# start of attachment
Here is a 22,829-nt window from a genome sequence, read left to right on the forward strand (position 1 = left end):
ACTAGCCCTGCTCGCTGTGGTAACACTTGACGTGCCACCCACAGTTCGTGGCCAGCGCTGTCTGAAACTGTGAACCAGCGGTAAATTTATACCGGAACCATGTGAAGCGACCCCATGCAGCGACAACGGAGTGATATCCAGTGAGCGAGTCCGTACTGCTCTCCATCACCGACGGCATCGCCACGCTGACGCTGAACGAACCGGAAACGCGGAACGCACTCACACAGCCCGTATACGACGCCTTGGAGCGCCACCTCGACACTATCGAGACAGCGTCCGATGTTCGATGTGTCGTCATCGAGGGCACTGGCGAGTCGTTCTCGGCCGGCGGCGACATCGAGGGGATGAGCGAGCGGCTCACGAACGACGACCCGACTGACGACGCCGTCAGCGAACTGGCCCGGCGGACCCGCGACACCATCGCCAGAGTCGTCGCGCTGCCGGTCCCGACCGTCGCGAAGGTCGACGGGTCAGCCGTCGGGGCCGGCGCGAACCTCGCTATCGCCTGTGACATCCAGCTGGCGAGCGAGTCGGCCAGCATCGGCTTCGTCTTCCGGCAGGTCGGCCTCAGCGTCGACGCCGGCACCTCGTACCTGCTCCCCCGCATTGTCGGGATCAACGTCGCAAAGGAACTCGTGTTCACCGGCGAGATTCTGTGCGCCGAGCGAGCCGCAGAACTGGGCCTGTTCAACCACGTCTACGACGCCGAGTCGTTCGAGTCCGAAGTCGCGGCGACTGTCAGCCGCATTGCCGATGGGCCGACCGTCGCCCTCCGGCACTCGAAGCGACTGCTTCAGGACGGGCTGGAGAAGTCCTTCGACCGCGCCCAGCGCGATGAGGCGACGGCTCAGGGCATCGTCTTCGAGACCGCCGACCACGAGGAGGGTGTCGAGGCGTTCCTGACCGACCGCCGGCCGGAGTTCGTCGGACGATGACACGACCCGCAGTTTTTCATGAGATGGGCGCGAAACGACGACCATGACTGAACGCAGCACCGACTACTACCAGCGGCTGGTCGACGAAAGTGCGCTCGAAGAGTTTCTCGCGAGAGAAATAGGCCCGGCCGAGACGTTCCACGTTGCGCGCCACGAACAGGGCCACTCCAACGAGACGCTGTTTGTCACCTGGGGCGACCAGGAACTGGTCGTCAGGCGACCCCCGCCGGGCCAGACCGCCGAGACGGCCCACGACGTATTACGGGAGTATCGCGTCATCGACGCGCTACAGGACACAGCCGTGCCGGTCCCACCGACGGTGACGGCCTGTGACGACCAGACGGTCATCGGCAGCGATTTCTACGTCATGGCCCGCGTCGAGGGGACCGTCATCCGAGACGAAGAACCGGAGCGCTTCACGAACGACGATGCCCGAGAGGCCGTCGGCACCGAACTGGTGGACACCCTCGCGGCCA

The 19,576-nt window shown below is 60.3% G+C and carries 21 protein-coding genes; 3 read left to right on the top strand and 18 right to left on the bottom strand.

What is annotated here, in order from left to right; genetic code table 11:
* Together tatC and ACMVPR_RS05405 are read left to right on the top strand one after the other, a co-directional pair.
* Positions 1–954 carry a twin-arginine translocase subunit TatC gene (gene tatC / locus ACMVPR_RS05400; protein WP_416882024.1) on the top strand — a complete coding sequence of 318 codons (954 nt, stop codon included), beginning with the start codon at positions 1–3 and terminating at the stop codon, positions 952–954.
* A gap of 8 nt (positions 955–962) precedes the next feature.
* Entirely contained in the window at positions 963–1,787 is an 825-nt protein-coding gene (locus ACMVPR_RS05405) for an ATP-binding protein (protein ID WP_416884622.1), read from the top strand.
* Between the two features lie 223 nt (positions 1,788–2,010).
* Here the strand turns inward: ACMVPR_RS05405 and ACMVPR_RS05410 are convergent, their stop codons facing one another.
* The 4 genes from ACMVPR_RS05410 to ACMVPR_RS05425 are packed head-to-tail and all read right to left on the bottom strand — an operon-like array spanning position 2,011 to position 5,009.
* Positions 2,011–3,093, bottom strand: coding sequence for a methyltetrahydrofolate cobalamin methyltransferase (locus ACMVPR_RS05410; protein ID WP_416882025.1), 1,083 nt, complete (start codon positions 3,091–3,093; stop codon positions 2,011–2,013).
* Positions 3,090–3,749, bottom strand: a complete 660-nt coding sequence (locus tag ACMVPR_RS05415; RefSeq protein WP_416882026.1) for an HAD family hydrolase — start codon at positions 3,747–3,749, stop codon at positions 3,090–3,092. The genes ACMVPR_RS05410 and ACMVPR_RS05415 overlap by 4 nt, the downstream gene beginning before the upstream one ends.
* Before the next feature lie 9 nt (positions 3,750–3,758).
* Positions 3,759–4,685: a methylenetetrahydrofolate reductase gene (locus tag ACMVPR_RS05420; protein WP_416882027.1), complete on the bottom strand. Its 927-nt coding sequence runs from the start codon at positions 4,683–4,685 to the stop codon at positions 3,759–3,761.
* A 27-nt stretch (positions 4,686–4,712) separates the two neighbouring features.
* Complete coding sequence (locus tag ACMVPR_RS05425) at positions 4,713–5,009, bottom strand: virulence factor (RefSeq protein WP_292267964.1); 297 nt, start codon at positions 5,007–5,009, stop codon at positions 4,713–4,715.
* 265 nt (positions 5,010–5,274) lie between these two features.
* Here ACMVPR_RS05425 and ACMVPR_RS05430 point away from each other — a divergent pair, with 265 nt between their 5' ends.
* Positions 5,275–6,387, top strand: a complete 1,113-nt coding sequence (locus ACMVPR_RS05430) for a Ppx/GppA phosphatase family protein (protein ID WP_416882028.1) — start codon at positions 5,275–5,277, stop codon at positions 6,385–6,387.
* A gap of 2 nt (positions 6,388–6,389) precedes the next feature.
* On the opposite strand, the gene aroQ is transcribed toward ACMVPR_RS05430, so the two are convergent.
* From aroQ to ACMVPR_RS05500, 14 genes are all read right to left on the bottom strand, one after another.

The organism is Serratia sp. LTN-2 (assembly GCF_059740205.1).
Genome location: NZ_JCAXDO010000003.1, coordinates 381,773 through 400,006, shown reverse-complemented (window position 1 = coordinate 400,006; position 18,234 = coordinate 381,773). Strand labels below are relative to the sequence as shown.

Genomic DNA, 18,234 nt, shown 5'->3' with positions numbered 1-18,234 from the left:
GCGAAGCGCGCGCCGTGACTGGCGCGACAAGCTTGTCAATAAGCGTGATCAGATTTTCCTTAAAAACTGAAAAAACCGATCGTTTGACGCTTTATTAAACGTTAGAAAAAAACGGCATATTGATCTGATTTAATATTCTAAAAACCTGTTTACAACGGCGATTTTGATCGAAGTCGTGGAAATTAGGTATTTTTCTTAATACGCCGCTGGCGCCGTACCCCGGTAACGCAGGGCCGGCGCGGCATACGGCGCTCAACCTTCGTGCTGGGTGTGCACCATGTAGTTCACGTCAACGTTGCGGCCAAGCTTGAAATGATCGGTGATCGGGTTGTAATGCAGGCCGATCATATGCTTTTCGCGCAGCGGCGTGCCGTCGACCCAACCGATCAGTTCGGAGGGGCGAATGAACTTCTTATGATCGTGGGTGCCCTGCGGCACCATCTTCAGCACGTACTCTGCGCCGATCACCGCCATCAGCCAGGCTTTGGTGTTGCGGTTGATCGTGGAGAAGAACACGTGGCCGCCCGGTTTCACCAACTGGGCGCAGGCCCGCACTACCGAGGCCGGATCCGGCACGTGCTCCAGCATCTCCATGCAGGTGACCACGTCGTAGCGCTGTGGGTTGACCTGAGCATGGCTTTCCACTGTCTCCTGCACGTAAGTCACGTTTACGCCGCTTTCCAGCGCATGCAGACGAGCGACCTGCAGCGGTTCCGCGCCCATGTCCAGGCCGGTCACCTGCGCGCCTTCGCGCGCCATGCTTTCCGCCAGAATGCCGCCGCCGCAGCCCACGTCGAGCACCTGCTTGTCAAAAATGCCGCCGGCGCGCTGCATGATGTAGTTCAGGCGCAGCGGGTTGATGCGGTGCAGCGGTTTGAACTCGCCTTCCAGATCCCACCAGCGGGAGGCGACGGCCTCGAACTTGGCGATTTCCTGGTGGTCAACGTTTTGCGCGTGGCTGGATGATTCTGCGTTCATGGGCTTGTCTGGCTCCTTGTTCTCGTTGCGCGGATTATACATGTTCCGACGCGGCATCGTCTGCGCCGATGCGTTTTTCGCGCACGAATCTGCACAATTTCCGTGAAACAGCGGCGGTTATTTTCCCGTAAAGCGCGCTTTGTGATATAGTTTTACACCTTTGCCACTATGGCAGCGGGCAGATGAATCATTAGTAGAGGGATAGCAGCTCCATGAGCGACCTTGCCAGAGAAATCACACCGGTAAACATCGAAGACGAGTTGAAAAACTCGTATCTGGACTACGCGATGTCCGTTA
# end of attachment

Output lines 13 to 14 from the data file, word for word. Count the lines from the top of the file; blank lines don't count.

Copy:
* Positions 3,090–3,749, bottom strand: a complete 660-nt coding sequence (locus tag ACMVPR_RS05415; RefSeq protein WP_416882026.1) for an HAD family hydrolase — start codon at positions 3,747–3,749, stop codon at positions 3,090–3,092. The genes ACMVPR_RS05410 and ACMVPR_RS05415 overlap by 4 nt, the downstream gene beginning before the upstream one ends.
* Before the next feature lie 9 nt (positions 3,750–3,758).